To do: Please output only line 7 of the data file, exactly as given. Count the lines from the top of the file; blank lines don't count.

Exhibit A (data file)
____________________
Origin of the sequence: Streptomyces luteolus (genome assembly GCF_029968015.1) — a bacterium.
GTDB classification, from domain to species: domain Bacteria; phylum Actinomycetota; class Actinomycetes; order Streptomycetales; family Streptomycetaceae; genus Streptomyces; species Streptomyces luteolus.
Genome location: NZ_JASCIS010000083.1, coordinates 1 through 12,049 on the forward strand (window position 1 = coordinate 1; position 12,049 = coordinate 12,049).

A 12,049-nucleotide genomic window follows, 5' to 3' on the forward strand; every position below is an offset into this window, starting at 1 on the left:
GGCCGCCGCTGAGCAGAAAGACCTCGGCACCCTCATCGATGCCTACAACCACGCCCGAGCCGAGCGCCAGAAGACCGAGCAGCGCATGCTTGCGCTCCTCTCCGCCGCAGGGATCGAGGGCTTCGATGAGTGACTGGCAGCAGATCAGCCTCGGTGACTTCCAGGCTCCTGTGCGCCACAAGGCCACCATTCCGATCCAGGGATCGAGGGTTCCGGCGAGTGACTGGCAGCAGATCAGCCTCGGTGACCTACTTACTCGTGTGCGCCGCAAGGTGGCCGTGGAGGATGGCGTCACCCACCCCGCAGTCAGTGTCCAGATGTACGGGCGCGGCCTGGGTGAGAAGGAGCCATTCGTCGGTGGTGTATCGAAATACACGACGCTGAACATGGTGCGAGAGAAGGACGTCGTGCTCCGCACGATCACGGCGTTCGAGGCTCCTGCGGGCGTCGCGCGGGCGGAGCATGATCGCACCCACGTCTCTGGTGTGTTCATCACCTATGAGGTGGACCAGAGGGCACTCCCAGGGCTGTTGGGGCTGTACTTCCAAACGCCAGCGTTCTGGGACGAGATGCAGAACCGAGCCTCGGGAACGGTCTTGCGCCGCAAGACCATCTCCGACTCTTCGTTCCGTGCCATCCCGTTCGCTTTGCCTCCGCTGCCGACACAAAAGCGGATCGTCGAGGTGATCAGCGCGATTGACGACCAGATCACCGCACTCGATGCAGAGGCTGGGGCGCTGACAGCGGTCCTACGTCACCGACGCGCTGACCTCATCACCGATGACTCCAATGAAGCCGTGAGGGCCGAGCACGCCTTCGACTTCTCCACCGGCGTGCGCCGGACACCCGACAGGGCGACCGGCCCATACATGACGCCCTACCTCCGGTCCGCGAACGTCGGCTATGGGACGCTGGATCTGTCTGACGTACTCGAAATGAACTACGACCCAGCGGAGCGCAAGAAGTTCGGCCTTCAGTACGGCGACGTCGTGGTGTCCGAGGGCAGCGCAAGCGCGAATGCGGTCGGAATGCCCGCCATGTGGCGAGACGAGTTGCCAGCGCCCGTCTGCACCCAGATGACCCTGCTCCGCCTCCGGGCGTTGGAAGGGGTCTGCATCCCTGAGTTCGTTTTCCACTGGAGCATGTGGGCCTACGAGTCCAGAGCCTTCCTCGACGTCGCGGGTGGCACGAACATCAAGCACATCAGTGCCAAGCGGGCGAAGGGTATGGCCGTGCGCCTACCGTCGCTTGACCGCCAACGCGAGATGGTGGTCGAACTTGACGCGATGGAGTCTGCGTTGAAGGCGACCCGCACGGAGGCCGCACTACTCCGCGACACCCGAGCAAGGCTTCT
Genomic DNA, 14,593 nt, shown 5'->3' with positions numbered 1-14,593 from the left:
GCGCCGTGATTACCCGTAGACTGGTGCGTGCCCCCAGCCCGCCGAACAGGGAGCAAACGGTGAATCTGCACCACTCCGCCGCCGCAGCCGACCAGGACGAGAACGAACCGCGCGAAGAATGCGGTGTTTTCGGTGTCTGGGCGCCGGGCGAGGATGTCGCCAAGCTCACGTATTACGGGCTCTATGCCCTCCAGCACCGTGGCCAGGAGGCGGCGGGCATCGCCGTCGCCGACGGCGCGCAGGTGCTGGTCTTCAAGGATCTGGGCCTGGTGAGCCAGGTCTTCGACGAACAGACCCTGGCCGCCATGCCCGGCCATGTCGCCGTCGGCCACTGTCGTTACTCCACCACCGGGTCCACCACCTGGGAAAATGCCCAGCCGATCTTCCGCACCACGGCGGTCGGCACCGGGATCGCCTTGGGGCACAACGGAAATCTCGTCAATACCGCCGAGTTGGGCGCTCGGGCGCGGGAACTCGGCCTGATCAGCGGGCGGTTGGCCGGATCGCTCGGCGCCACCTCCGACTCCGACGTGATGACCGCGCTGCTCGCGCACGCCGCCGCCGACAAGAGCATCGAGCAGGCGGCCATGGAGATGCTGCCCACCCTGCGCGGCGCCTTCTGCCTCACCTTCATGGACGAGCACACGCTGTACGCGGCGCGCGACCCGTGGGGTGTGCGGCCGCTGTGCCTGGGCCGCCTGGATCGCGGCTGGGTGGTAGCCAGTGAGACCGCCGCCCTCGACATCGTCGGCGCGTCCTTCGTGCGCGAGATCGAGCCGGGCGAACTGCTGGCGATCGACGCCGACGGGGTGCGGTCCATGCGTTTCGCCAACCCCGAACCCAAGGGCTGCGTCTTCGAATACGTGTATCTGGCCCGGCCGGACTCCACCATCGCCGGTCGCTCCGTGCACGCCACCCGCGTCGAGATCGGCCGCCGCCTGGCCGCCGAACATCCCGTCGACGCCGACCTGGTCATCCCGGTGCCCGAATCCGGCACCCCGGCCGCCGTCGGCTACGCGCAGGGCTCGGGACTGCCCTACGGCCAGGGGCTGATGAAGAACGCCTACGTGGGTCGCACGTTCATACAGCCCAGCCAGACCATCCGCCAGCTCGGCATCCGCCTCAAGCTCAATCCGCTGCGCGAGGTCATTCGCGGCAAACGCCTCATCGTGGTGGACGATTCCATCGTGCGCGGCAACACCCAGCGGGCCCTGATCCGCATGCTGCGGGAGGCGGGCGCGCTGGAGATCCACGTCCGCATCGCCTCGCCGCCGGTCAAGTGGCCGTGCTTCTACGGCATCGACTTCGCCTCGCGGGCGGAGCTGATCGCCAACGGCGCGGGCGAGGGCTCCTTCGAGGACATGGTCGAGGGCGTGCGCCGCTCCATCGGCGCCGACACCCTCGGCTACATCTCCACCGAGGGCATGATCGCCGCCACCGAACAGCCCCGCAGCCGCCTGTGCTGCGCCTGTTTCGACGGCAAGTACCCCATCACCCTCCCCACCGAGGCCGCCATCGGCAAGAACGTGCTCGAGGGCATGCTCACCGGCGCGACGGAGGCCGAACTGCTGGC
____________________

GCGCCGTGATTACCCGTAGACTGGTGCGTGCCCCCAGCCCGCCGAACAGGGAGCAAACGGTGAATCTGCACCACTCCGCCGCCGCAGCCGACCAGGACGAGAACGAACCGCGCGAAGAATGCGGTGTTTTCGGTGTCTGGGCGCCGGGCGAGGATGTCGCCAAGCTCACGTATTACGGGCTCTATGCCCTCCAGCACCGTGGCCAGGAGGCGGCGGGCATCGCCGTCGCCGACGGCGCGCAGGTGCTGGTCTTCAAGGATCTGGGCCTGGTGAGCCAGGTCTTCGACGAACAGACCCTGGCCGCCATGCCCGGCCATGTCGCCGTCGGCCACTGTCGTTACTCCACCACCGGGTCCACCACCTGGGAAAATGCCCAGCCGATCTTCCGCACCACGGCGGTCGGCACCGGGATCGCCTTGGGGCACAACGGAAATCTCGTCAATACCGCCGAGTTGGGCGCTCGGGCGCGGGAACTCGGCCTGATCAGCGGGCGGTTGGCCGGATCGCTCGGCGCCACCTCCGACTCCGACGTGATGACCGCGCTGCTCGCGCACGCCGCCGCCGACAAGAGCATCGAGCAGGCGGCCATGGAGATGCTGCCCACCCTGCGCGGCGCCTTCTGCCTCACCTTCATGGACGAGCACACGCTGTACGCGGCGCGCGACCCGTGGGGTGTGCGGCCGCTGTGCCTGGGCCGCCTGGATCGCGGCTGGGTGGTAGCCAGTGAGACCGCCGCCCTCGACATCGTCGGCGCGTCCTTCGTGCGCGAGATCGAGCCGGGCGAACTGCTGGCGATCGACGCCGACGGGGTGCGGTCCATGCGTTTCGCCAACCCCGAACCCAAGGGCTGCGTCTTCGAATACGTGTATCTGGCCCGGCCGGACTCCACCATCGCCGGTCGCTCCGTGCACGCCACCCGCGTCGAGATCGGCCGCCGCCTGGCCGCCGAACATCCCGTCGACGCCGACCTGGTCATCCCGGTGCCCGAATCCGGCACCCCGGCCGCCGTCGGCTACGCGCAGGGCTCGGGACTGCCCTACGGCCAGGGGCTGATGAAGAACGCCTACGTGGGTCGCACGTTCATACAGCCCAGCCAGACCATCCGCCAGCTCGGCATCCGCCTCAAGCTCAATCCGCTGCGCGAGGTCATTCGCGGCAAACGCCTCATCGTGGTGGACGATTCCATCGTGCGCGGCAACACCCAGCGGGCCCTGATCCGCATGCTGCGGGAGGCGGGCGCGCTGGAGATCCACGTCCGCATCGCCTCGCCGCCGGTCAAGTGGCCGTGCTTCTACGGCATCGACTTCGCCTCGCGGGCGGAGCTGATCGCCAACGGCGCGGGCGAGGGCTCCTTCGAGGACATGGTCGAGGGCGTGCGCCGCTCCATCGGCGCCGACACCCTCGGCTACATCTCCACCGAGGGCATGATCGCCGCCACCGAACAGCCCCGCAGCCGCCTGTGCTGCGCCTGTTTCGACGGCAAGTACCCCATCACCCTCCCCACCGAGGCCGCCATCGGCAAGAACGTGCTCGAGGGCATGCTCACCGGCGCGACGGAGGCCGAACTGCTGGC